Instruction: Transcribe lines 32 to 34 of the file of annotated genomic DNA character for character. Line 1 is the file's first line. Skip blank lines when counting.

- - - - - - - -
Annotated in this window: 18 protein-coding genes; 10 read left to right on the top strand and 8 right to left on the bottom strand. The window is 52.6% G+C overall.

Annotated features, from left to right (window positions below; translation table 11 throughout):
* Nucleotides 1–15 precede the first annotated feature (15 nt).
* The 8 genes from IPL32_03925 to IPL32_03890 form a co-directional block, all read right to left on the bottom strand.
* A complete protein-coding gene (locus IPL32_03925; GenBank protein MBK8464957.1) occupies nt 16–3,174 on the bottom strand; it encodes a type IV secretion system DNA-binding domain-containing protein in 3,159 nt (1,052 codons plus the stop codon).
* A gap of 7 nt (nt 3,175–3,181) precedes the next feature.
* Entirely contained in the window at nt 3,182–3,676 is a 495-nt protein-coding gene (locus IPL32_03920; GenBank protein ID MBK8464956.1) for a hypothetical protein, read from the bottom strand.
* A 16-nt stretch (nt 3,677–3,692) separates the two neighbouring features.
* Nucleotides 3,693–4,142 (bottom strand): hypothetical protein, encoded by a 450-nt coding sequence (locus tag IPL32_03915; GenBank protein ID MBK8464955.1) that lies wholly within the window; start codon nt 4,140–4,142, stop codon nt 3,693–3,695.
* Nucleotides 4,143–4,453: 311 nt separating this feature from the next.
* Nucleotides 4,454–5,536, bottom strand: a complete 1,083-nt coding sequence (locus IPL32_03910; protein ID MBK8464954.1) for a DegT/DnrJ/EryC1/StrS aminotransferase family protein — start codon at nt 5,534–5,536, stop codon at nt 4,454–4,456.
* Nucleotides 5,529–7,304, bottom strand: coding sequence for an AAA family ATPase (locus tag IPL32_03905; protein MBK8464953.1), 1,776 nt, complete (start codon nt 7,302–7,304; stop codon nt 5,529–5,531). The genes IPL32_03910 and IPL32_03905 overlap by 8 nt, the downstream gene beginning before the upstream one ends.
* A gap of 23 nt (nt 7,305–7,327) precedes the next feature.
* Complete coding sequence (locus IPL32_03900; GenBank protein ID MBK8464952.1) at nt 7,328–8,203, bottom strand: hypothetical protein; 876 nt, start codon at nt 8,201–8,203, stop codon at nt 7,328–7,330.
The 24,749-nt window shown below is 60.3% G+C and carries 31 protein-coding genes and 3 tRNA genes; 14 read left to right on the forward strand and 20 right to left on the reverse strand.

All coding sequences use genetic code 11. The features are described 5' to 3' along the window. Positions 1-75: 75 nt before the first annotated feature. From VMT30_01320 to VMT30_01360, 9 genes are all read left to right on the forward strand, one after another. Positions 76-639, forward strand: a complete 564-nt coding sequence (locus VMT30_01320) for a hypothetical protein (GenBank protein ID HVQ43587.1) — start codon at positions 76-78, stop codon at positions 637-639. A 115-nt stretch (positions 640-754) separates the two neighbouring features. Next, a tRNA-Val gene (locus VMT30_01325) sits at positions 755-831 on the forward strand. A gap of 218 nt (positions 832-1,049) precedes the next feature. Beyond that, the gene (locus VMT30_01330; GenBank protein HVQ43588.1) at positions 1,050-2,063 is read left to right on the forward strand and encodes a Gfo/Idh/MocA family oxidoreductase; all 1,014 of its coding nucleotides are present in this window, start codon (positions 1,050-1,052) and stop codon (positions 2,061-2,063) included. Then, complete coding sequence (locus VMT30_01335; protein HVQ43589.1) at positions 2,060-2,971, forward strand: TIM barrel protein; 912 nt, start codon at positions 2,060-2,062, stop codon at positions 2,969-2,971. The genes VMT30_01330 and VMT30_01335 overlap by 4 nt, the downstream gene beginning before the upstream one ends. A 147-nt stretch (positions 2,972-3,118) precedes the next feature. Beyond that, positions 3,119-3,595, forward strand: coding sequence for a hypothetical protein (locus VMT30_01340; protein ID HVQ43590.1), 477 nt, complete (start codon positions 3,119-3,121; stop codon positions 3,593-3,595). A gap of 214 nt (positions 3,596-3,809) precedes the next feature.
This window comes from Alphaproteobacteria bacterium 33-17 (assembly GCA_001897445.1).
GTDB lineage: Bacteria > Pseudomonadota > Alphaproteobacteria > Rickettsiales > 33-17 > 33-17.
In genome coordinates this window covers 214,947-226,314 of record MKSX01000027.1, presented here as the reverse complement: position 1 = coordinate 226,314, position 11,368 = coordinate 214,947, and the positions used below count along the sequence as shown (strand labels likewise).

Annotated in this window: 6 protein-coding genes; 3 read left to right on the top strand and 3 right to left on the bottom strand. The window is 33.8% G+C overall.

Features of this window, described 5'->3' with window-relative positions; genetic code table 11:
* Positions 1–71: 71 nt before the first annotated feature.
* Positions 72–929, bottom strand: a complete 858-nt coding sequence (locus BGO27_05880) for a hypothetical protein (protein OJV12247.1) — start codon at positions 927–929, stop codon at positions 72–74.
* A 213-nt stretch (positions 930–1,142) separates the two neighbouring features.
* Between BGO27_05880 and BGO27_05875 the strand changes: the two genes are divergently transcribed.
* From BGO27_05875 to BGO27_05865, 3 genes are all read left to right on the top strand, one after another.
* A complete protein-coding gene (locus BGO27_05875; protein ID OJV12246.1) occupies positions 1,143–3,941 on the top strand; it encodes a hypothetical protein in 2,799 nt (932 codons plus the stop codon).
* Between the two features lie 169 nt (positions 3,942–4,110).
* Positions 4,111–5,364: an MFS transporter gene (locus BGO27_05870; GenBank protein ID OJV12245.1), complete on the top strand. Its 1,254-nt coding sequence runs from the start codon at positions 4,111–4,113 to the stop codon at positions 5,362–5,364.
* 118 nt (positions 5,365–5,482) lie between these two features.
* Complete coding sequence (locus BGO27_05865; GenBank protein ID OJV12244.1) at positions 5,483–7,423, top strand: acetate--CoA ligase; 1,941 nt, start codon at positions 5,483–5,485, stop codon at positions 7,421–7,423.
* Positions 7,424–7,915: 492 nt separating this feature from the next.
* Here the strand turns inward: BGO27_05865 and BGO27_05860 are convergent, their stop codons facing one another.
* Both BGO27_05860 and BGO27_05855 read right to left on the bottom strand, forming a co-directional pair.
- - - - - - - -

* Positions 7,424–7,915: 492 nt separating this feature from the next.
* Here the strand turns inward: BGO27_05865 and BGO27_05860 are convergent, their stop codons facing one another.
* Both BGO27_05860 and BGO27_05855 read right to left on the bottom strand, forming a co-directional pair.